The medicinal chemistry route used a chiral chromatographic separation to introduce the chirality, and they wanted to use an enantioselective route instead, and one that used a cheaper, readily available starting material, unlike the lab route. They took a cyclopentanone that could be made from cheap starting materials, and tried an aryl Grignard coupling in conjunction with dehydration to construct the cyclopentene derivative required for the hydrogenation reaction. However, they expected this Grignard reaction might prove challenging because of the potential for a competing ketone enolisation. Adding a lanthanide salt has been used in the past to improve the yields of such transformations, and this was successful using both lanthanum and cerium (III) chlorides. The required cyclopentenyl adduct was then simple to generate using an acid-mediated dehydration reaction.

Scheme 1: Asymmetric hydrogenation by Amgen

Scheme 1: Asymmetric hydrogenation by Amgen

With this adduct in hand, they turned to the asymmetric hydrogenation reaction, and screened a large panel of ligands for the hydrogenation reaction, using Rh(COD)2BF4 as the catalyst. Four of the ligands gave a conversion in excess of 95% and an ee above 50%; Josiphos SL-J-210-1 gave the best ee at 83%. Using this as the ligand, they then studied a range of solvents, additives, pressures and rhodium loadings to optimise the reaction. Solvent choice made a big difference; while reactions using methanol and ethyl acetate gave ees below 80%, THF at 94% and toluene at 96% were much better. Using the optimised conditions, with 0.1% catalyst loading, 5 mol% of triethylamine as base at 200 psi in THF as solvent, the reaction went to completion in an hour on a 98g scale, giving a crude ee of 98.7%, and 96% after filtration and trituration (Scheme 1).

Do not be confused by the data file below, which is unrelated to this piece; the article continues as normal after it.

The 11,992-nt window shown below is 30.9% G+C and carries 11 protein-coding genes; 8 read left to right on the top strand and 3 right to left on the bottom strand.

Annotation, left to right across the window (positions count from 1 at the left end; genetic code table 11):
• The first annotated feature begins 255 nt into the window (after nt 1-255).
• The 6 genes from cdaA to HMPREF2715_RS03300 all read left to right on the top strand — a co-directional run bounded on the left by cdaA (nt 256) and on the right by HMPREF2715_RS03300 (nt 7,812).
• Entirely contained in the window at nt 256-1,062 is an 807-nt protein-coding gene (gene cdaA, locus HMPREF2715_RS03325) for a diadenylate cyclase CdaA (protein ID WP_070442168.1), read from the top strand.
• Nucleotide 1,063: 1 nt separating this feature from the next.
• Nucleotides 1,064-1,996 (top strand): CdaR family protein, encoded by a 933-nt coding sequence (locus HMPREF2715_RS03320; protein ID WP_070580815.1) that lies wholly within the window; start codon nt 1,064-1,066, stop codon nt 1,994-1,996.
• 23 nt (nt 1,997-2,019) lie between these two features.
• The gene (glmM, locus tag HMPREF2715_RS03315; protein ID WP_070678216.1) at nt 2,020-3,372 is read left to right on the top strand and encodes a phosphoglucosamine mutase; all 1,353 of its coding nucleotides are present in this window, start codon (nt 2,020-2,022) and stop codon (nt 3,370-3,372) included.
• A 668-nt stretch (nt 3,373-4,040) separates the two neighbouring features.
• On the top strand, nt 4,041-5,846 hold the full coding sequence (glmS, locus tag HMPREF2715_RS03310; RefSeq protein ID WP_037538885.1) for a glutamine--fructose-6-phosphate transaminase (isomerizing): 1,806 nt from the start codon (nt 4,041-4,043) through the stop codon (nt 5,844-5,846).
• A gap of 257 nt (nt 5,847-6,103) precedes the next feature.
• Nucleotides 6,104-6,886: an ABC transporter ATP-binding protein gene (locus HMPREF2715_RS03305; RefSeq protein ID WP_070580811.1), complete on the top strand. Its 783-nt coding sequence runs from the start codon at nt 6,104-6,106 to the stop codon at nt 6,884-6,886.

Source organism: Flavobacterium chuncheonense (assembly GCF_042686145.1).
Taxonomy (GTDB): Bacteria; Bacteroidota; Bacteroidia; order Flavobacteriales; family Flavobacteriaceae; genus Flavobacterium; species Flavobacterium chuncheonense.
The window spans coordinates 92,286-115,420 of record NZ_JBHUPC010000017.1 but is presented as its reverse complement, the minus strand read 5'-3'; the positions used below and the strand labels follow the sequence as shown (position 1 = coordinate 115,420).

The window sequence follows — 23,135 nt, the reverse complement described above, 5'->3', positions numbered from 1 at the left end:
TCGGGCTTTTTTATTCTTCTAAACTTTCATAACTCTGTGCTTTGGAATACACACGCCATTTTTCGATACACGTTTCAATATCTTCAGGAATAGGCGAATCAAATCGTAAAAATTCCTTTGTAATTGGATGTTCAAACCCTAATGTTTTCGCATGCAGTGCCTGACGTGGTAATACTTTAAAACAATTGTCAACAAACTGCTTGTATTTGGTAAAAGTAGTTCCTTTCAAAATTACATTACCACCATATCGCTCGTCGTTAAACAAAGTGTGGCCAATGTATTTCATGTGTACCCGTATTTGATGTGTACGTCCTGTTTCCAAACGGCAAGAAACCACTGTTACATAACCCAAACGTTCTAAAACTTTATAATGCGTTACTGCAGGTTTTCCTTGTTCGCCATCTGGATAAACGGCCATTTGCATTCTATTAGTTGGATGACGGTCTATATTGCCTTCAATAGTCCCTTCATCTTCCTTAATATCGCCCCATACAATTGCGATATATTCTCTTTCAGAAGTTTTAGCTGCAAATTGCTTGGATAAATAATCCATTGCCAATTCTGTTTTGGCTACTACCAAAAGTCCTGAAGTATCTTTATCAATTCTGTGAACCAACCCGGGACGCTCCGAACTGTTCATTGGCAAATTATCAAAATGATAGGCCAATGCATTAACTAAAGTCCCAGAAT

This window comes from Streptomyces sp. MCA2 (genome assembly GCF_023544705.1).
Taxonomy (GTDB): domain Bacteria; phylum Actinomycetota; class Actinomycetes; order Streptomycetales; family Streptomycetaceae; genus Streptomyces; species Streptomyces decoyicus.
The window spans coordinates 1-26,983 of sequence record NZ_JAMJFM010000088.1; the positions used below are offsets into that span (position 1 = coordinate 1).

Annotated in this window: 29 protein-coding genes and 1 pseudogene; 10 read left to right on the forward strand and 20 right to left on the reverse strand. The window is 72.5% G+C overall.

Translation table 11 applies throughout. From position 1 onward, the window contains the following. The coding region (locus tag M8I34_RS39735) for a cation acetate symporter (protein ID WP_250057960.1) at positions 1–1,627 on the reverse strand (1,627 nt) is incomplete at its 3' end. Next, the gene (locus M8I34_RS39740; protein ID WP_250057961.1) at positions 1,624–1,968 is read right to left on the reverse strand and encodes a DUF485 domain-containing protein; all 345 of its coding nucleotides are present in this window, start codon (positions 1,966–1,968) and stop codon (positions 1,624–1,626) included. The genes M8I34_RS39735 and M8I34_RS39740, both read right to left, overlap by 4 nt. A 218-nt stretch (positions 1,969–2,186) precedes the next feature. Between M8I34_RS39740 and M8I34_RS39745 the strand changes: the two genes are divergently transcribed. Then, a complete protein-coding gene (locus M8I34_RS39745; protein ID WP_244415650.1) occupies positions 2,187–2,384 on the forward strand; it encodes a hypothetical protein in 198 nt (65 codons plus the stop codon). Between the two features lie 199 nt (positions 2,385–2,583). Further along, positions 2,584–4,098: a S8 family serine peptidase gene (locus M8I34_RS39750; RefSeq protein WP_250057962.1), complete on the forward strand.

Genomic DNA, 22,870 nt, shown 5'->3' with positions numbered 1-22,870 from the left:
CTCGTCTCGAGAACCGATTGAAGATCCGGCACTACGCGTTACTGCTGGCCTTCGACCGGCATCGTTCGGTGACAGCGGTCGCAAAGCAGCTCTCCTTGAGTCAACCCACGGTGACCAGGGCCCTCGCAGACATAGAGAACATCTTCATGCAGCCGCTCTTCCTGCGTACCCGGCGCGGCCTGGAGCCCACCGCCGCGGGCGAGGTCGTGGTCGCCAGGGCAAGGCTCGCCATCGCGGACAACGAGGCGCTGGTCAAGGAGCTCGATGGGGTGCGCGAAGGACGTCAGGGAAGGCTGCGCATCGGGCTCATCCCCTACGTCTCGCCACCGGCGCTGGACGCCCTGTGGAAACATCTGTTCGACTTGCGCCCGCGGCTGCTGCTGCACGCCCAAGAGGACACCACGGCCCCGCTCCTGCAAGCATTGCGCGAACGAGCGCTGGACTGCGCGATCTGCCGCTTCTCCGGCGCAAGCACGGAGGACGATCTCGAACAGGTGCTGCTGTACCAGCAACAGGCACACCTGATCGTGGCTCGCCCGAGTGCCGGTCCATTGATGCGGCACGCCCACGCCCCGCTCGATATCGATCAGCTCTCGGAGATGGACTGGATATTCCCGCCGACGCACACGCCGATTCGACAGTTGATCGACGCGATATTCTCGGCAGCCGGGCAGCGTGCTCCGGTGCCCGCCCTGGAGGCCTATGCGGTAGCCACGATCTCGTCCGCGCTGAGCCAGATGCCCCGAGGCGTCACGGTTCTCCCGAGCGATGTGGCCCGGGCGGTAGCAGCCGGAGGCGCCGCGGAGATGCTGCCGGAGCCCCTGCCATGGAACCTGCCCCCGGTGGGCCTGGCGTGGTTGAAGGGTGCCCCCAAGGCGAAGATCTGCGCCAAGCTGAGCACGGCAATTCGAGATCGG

Scientists in Takeda’s chemical technology department have also developed a new asymmetric hydrogenation to solve an API manufacturing problem, this time on a benzophenone-based compound as part of the large-scale synthesis of the cholesterol-lowering squalene synthase inhibitor TAK-475.2 Its benzoxazepine core had been created using an intramolecular Michael addition, and then condensation of the N-alkylated benzhydrol derivative with a fumaric acid. This was made in racemic form, and then an enzymatic resolution was used to create enantiopure material, but for the larger scale they wanted to develop an enantioselective synthesis.